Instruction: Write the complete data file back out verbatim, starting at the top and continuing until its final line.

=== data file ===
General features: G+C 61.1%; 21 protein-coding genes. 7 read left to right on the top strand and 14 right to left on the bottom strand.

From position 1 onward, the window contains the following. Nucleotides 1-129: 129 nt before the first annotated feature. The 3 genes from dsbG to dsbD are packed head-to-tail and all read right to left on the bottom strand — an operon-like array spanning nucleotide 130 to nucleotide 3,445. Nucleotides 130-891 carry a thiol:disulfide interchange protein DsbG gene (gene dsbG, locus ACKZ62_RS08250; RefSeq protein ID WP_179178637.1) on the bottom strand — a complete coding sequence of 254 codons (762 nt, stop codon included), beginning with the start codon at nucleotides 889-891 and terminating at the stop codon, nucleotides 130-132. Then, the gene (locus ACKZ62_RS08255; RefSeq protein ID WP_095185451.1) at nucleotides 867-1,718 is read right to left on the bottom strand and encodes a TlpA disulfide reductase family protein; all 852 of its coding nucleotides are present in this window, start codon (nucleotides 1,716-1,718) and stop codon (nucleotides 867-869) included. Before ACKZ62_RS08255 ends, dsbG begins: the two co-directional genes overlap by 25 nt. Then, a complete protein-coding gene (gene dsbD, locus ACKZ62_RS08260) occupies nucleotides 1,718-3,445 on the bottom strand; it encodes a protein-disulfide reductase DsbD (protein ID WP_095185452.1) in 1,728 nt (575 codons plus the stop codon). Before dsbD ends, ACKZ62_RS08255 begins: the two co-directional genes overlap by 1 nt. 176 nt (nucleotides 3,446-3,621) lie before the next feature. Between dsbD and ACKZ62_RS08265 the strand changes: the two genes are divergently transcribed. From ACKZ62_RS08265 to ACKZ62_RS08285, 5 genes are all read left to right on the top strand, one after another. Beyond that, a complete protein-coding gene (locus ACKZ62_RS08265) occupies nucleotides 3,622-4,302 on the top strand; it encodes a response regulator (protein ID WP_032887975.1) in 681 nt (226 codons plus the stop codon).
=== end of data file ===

General features: G+C 61.1%; 21 protein-coding genes. 7 read left to right on the top strand and 14 right to left on the bottom strand.

From position 1 onward, the window contains the following. Nucleotides 1-129: 129 nt before the first annotated feature. The 3 genes from dsbG to dsbD are packed head-to-tail and all read right to left on the bottom strand — an operon-like array spanning nucleotide 130 to nucleotide 3,445. Nucleotides 130-891 carry a thiol:disulfide interchange protein DsbG gene (gene dsbG, locus ACKZ62_RS08250; RefSeq protein ID WP_179178637.1) on the bottom strand — a complete coding sequence of 254 codons (762 nt, stop codon included), beginning with the start codon at nucleotides 889-891 and terminating at the stop codon, nucleotides 130-132. Then, the gene (locus ACKZ62_RS08255; RefSeq protein ID WP_095185451.1) at nucleotides 867-1,718 is read right to left on the bottom strand and encodes a TlpA disulfide reductase family protein; all 852 of its coding nucleotides are present in this window, start codon (nucleotides 1,716-1,718) and stop codon (nucleotides 867-869) included. Before ACKZ62_RS08255 ends, dsbG begins: the two co-directional genes overlap by 25 nt. Then, a complete protein-coding gene (gene dsbD, locus ACKZ62_RS08260) occupies nucleotides 1,718-3,445 on the bottom strand; it encodes a protein-disulfide reductase DsbD (protein ID WP_095185452.1) in 1,728 nt (575 codons plus the stop codon). Before dsbD ends, ACKZ62_RS08255 begins: the two co-directional genes overlap by 1 nt. 176 nt (nucleotides 3,446-3,621) lie before the next feature. Between dsbD and ACKZ62_RS08265 the strand changes: the two genes are divergently transcribed. From ACKZ62_RS08265 to ACKZ62_RS08285, 5 genes are all read left to right on the top strand, one after another. Beyond that, a complete protein-coding gene (locus ACKZ62_RS08265) occupies nucleotides 3,622-4,302 on the top strand; it encodes a response regulator (protein ID WP_032887975.1) in 681 nt (226 codons plus the stop codon).